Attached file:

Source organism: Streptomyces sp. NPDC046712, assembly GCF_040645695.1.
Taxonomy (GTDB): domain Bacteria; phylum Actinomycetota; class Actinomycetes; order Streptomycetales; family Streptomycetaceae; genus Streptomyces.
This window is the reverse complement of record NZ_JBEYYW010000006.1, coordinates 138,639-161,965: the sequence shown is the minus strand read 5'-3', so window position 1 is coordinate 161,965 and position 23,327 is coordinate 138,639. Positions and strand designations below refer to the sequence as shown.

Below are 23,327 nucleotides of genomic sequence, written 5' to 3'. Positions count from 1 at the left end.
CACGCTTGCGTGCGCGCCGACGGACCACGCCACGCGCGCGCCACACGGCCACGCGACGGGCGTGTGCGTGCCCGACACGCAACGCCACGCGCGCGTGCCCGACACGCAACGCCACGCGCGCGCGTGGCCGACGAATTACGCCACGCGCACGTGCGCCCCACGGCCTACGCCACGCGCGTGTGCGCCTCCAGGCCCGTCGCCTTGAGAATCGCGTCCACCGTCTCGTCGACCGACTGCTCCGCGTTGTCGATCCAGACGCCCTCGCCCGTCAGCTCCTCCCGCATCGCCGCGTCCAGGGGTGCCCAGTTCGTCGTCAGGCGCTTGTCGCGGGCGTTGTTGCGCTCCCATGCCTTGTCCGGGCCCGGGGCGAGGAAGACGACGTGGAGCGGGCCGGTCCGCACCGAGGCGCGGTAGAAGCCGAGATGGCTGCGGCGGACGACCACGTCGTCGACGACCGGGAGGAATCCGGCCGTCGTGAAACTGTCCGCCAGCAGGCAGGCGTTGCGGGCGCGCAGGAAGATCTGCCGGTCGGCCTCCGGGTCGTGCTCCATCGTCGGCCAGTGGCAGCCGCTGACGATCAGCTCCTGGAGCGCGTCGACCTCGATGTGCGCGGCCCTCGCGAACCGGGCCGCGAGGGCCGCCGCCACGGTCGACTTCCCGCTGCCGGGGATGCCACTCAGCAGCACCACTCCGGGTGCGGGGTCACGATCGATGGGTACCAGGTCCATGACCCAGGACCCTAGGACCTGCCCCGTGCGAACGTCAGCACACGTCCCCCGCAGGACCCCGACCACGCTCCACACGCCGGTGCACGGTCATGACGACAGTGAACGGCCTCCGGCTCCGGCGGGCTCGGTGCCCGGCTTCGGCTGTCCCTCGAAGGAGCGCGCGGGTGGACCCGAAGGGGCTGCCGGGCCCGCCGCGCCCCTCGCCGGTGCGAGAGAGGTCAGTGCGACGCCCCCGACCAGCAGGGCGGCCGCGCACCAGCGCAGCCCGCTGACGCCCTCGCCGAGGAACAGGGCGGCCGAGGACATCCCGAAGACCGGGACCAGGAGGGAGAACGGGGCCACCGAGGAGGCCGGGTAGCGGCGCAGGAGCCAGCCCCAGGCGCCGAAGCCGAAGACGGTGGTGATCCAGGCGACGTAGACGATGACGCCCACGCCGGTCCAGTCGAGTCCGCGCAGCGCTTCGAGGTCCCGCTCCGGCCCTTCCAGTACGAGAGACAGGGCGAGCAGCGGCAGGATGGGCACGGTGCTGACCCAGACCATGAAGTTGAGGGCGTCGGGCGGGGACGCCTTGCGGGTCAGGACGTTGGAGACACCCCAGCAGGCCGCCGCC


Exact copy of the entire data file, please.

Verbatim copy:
Source organism: Streptomyces sp. NPDC046712, assembly GCF_040645695.1.
Taxonomy (GTDB): domain Bacteria; phylum Actinomycetota; class Actinomycetes; order Streptomycetales; family Streptomycetaceae; genus Streptomyces.
This window is the reverse complement of record NZ_JBEYYW010000006.1, coordinates 138,639-161,965: the sequence shown is the minus strand read 5'-3', so window position 1 is coordinate 161,965 and position 23,327 is coordinate 138,639. Positions and strand designations below refer to the sequence as shown.

Below are 23,327 nucleotides of genomic sequence, written 5' to 3'. Positions count from 1 at the left end.
CACGCTTGCGTGCGCGCCGACGGACCACGCCACGCGCGCGCCACACGGCCACGCGACGGGCGTGTGCGTGCCCGACACGCAACGCCACGCGCGCGTGCCCGACACGCAACGCCACGCGCGCGCGTGGCCGACGAATTACGCCACGCGCACGTGCGCCCCACGGCCTACGCCACGCGCGTGTGCGCCTCCAGGCCCGTCGCCTTGAGAATCGCGTCCACCGTCTCGTCGACCGACTGCTCCGCGTTGTCGATCCAGACGCCCTCGCCCGTCAGCTCCTCCCGCATCGCCGCGTCCAGGGGTGCCCAGTTCGTCGTCAGGCGCTTGTCGCGGGCGTTGTTGCGCTCCCATGCCTTGTCCGGGCCCGGGGCGAGGAAGACGACGTGGAGCGGGCCGGTCCGCACCGAGGCGCGGTAGAAGCCGAGATGGCTGCGGCGGACGACCACGTCGTCGACGACCGGGAGGAATCCGGCCGTCGTGAAACTGTCCGCCAGCAGGCAGGCGTTGCGGGCGCGCAGGAAGATCTGCCGGTCGGCCTCCGGGTCGTGCTCCATCGTCGGCCAGTGGCAGCCGCTGACGATCAGCTCCTGGAGCGCGTCGACCTCGATGTGCGCGGCCCTCGCGAACCGGGCCGCGAGGGCCGCCGCCACGGTCGACTTCCCGCTGCCGGGGATGCCACTCAGCAGCACCACTCCGGGTGCGGGGTCACGATCGATGGGTACCAGGTCCATGACCCAGGACCCTAGGACCTGCCCCGTGCGAACGTCAGCACACGTCCCCCGCAGGACCCCGACCACGCTCCACACGCCGGTGCACGGTCATGACGACAGTGAACGGCCTCCGGCTCCGGCGGGCTCGGTGCCCGGCTTCGGCTGTCCCTCGAAGGAGCGCGCGGGTGGACCCGAAGGGGCTGCCGGGCCCGCCGCGCCCCTCGCCGGTGCGAGAGAGGTCAGTGCGACGCCCCCGACCAGCAGGGCGGCCGCGCACCAGCGCAGCCCGCTGACGCCCTCGCCGAGGAACAGGGCGGCCGAGGACATCCCGAAGACCGGGACCAGGAGGGAGAACGGGGCCACCGAGGAGGCCGGGTAGCGGCGCAGGAGCCAGCCCCAGGCGCCGAAGCCGAAGACGGTGGTGATCCAGGCGACGTAGACGATGACGCCCACGCCGGTCCAGTCGAGTCCGCGCAGCGCTTCGAGGTCCCGCTCCGGCCCTTCCAGTACGAGAGACAGGGCGAGCAGCGGCAGGATGGGCACGGTGCTGACCCAGACCATGAAGTTGAGGGCGTCGGGCGGGGACGCCTTGCGGGTCAGGACGTTGGAGACACCCCAGCAGGCCGCCGCC